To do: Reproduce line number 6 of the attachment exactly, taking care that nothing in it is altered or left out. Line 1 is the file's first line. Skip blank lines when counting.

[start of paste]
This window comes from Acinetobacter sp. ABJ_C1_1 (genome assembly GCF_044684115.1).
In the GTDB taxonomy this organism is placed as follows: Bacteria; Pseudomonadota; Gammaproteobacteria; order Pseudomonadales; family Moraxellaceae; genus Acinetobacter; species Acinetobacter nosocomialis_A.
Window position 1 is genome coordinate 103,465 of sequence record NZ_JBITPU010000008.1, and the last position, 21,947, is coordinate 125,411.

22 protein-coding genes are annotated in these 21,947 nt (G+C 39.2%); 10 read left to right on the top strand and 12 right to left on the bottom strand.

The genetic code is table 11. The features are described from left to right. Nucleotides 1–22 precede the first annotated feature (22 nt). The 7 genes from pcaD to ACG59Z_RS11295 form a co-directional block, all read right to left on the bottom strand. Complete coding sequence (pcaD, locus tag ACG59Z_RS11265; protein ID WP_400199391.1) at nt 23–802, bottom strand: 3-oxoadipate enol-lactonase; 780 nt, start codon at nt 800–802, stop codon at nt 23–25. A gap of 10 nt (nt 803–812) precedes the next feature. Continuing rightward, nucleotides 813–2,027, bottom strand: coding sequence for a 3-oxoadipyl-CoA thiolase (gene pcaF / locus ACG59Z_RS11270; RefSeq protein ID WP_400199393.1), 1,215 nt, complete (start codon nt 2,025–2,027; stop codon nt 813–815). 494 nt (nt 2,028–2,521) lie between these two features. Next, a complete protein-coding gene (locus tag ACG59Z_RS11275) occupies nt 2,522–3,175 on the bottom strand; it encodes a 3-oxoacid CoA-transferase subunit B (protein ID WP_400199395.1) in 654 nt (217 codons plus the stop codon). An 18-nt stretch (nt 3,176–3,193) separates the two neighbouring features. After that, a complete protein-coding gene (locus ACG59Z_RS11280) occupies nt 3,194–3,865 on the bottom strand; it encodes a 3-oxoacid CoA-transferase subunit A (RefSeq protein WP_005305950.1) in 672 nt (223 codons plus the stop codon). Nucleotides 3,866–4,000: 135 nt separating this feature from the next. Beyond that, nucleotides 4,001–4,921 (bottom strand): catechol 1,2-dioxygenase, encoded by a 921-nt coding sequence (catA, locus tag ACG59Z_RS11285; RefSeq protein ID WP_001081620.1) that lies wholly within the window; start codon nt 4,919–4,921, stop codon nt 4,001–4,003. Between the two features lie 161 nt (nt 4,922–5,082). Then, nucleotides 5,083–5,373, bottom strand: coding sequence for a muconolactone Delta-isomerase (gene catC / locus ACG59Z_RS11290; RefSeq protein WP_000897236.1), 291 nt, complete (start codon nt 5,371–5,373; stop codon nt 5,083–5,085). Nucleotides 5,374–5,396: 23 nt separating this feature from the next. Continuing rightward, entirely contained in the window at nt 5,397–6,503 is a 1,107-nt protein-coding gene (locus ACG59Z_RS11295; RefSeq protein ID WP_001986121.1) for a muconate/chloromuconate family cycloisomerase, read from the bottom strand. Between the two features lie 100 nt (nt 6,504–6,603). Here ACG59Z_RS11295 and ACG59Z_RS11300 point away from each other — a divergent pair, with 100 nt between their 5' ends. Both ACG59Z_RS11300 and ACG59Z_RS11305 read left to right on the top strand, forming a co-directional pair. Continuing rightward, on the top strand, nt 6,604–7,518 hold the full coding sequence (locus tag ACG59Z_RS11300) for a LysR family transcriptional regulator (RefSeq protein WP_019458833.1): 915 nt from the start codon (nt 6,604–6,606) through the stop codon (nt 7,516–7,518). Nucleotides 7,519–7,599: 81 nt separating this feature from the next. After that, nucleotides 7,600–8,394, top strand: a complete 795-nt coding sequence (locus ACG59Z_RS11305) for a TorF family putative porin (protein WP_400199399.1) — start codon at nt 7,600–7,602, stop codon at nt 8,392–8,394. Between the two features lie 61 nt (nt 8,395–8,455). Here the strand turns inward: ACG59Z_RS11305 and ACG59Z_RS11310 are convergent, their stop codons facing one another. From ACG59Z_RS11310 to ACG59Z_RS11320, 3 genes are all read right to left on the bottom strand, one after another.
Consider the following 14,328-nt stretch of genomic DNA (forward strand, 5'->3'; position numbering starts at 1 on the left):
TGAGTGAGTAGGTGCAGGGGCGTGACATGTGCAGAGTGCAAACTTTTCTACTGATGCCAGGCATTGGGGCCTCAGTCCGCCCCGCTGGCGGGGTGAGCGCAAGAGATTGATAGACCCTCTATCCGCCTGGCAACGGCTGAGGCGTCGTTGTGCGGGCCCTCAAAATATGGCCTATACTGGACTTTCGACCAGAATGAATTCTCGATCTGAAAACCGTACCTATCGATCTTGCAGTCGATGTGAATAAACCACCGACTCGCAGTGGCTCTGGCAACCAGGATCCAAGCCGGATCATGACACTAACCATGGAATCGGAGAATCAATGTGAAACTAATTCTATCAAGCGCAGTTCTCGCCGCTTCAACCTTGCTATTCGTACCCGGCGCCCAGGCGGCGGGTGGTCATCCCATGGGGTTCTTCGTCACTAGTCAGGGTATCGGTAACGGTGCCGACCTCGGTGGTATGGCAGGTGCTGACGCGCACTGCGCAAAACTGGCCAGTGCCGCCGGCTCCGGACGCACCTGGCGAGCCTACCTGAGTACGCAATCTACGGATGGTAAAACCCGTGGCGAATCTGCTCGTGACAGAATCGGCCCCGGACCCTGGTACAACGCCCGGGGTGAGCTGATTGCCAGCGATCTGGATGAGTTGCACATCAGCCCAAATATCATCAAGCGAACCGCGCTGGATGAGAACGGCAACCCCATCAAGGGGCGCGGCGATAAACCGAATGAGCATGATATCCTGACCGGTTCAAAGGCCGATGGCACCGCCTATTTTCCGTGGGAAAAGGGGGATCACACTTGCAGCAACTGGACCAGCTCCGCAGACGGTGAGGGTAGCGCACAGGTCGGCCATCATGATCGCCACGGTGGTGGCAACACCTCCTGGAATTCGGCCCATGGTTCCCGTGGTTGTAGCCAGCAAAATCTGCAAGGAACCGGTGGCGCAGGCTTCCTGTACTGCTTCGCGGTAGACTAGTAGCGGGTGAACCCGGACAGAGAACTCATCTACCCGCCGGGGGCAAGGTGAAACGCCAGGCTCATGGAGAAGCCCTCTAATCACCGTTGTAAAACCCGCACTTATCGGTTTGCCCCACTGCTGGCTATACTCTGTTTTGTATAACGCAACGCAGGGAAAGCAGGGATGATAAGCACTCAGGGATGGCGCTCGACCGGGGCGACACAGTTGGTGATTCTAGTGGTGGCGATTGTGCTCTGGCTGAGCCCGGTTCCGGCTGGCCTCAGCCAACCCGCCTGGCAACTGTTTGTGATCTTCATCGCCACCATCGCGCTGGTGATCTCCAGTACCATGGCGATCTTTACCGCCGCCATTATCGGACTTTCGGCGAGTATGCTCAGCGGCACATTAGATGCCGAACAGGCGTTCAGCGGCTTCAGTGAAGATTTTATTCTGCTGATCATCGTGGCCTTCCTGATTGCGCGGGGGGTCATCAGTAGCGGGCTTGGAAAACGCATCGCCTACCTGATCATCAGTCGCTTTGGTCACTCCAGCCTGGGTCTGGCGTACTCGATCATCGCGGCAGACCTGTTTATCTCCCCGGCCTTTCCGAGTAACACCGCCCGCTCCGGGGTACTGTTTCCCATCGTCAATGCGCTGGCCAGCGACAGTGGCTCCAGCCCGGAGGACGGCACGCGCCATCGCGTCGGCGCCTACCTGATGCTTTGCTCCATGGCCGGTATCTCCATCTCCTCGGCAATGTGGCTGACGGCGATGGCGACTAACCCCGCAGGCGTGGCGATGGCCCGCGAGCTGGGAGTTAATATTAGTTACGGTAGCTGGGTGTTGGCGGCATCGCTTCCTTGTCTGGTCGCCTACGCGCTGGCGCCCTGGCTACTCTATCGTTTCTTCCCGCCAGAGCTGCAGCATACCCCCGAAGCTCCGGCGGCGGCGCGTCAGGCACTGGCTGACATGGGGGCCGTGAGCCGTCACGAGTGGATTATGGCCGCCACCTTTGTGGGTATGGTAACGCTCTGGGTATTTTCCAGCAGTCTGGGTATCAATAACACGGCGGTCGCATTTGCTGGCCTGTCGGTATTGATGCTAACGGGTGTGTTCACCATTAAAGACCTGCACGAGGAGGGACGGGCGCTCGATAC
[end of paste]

Consider the following 14,328-nt stretch of genomic DNA (forward strand, 5'->3'; position numbering starts at 1 on the left):